Oregon morning (Sandy Brown Jensen)
Sandy Brown Jensen lives in Oregon, writes, paints, and teaches creative writing and digital storytelling. Sometime in the last few years, she grabbed a digital camera and began to explore what she saw and loved. Her more than 6,000 photos are used with permission, available on Flickr under a Creative Commons license.She's also on Vizify, an interesting online profile site I know nothing about!  Sandy and I taught together. Just before retiring, I took a creative writing class from her and am privileged to be her friend.

So for those of you who are curious about Big Brother, the Internet, and your personal data, consider checking Vizify out. Apparently, you push a few buttons and an online visual profile appears -- all about you. I'm going to try it. Here's a neat background article on Vizify by social studies teacher Dawn Casey-Rowe.

If you're here because of you like to read or write poetry, and perhaps are suffering from withdrawal by the end of OctPoWriMo (a poem a day for the month of October), consider visiting Poets on the Page, a weekly poetry prompt each Monday -- with a link.

May your week go well.

Friday, November 01, 2013

November 1: NaNoWriMo begins . . .

How do we challenge ourselves to reach our goals?

National Novel Writing Month, also known as NaNoWriMo, has officially begun.

My word count today = 510 words on Rivers of Stone, not bad at all for someone who routinely writes 250-300 words a day. My personal goal (as a NaNo rebel) is to write 10,000 words this month, far below the 50,000 words that is the norm for NaNoWriMo writers. But 10,000 words seems more than enough for me.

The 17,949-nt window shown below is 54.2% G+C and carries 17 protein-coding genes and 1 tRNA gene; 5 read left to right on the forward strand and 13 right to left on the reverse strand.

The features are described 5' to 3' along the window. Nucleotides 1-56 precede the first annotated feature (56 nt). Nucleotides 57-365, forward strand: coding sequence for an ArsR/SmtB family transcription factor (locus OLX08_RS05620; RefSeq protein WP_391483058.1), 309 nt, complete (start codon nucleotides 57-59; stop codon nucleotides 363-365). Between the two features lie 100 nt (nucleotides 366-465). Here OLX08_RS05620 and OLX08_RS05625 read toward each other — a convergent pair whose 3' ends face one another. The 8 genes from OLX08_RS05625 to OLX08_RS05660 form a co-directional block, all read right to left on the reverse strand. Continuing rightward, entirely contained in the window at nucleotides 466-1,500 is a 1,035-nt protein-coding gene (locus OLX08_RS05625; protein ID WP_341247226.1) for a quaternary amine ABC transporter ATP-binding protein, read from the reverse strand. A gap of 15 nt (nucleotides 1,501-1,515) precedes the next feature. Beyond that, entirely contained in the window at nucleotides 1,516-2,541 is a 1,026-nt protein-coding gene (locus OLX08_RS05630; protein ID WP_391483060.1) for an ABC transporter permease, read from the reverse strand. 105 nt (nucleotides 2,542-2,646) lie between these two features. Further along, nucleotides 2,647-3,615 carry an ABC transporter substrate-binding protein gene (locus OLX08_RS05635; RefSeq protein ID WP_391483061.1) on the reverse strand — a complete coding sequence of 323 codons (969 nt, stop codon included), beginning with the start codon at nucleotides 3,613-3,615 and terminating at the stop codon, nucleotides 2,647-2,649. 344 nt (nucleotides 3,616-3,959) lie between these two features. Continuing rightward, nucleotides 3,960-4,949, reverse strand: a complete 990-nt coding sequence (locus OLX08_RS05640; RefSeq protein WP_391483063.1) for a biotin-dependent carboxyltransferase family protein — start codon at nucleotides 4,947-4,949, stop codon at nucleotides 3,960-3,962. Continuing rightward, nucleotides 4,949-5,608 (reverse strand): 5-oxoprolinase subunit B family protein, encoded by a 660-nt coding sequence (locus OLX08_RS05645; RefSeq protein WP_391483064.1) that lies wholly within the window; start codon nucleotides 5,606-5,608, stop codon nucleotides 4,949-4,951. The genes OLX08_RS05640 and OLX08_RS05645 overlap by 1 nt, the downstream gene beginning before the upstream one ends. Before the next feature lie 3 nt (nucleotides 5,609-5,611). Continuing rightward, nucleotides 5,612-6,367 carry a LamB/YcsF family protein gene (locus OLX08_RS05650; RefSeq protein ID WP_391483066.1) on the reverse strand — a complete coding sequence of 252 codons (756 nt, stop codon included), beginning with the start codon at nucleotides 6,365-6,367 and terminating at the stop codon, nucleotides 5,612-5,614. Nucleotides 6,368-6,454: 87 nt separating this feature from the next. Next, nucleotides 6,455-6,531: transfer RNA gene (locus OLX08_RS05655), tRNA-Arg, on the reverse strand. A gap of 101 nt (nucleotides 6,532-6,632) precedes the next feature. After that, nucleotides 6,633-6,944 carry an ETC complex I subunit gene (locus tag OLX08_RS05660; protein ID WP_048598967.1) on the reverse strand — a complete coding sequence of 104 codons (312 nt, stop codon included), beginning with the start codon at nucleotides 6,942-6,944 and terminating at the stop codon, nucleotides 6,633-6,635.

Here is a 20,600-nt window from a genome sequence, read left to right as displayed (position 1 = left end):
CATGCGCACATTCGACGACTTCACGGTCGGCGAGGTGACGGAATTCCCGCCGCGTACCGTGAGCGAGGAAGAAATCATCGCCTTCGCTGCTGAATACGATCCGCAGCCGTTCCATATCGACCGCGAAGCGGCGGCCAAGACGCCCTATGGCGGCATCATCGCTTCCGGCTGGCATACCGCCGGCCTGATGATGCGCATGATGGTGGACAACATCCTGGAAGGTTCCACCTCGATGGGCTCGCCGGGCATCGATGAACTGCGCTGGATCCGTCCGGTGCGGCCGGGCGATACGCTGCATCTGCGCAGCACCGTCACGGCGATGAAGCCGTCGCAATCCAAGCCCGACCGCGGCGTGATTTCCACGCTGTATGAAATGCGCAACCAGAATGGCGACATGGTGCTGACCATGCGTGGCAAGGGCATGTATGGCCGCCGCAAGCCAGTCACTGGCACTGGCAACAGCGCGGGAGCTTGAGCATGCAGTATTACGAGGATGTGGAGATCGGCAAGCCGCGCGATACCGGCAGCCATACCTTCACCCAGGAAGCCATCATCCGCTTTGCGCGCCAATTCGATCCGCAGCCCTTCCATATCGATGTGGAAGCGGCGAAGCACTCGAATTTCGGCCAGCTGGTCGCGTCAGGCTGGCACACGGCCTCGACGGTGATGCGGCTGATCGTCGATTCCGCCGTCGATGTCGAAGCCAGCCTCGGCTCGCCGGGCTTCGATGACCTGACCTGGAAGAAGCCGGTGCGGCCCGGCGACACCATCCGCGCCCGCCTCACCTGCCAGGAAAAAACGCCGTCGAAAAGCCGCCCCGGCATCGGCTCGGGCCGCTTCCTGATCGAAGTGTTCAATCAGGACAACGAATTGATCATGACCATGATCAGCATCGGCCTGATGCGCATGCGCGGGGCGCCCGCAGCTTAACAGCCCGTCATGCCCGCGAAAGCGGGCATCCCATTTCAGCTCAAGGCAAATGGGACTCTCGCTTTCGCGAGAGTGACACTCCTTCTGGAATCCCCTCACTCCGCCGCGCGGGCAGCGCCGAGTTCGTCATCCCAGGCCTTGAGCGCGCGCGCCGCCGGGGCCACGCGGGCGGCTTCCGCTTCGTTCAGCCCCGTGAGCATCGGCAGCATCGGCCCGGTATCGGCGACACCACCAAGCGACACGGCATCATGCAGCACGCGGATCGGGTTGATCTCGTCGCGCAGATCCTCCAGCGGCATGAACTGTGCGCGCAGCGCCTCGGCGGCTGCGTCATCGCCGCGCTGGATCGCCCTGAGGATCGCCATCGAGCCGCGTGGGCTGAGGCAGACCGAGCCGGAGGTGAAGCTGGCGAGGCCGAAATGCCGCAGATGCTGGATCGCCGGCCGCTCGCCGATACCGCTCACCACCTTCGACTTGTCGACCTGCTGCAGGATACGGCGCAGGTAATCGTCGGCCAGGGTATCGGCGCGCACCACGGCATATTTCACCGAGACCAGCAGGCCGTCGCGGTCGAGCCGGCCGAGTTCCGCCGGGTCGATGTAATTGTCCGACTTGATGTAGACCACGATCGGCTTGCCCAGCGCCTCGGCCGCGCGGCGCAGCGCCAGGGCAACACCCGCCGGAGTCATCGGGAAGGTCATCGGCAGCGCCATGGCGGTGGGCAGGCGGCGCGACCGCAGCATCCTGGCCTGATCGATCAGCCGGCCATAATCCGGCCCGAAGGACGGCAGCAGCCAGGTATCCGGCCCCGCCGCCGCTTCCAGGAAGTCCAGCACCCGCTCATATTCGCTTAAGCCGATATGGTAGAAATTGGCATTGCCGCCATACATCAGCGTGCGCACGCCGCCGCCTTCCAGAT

Today I finished reading Sylvia Van Kirk's Many Tender Ties: Women in Fur-Trade Society, 1670-1870 (University of Oklahoma Press, 1983). Van Kirk unveils how early fur traders across Canada and the northern United States benefited from marrying Native American women.

Letitia Hargrave (Wikipedia)
Dubbed 'country wives,' these women and their M├ętis children created a bridge between two divergent cultures. But once the Scottish chief traders began to bring Scottish wives with Victorian values to the wilderness, these native wives were ostracized, then accepted, and then ostracized again. Her book includes maps, excerpts from letters, and photographs which bring these stories to life. For the wilderness required usefulness in a way that a Victorian woman of a certain class, raised to shine genteelly in a drawing room, would not be prepared for.

At York Factory, for example, Hudson's Bay would freeze-up in October with Spring break-up allowing the passage of ships not until May -- 8 months of isolation. Letitia Hargrave, the Scottish wife of Chief Trader James Hargrave, had a piano at York Factory, servants, enjoyed wine, bore children, and wrote gossipy letters home to her large family -- a treasure today for researchers. But there are no letters from 'country wives.'

Read more of Letitia Hargrave's letters at the Champlain Society.
Check out NaNoWriMo and jump right in!.
Take a look at Sylvia Van Kirk's book, Many Tender Ties, at Amazon.

Have you taken the NaNoWriMo challenge? If yes, are you a NaNo rebel setting your own goals?

Here are two quite interesting articles to keep the writing steaming right along:

"Role Playing Tip #1: Being Angry" at Mind Weave Role-Playing Platform

Karen Woodward's post, "Creating Vivid Characters for NaNoWriMo"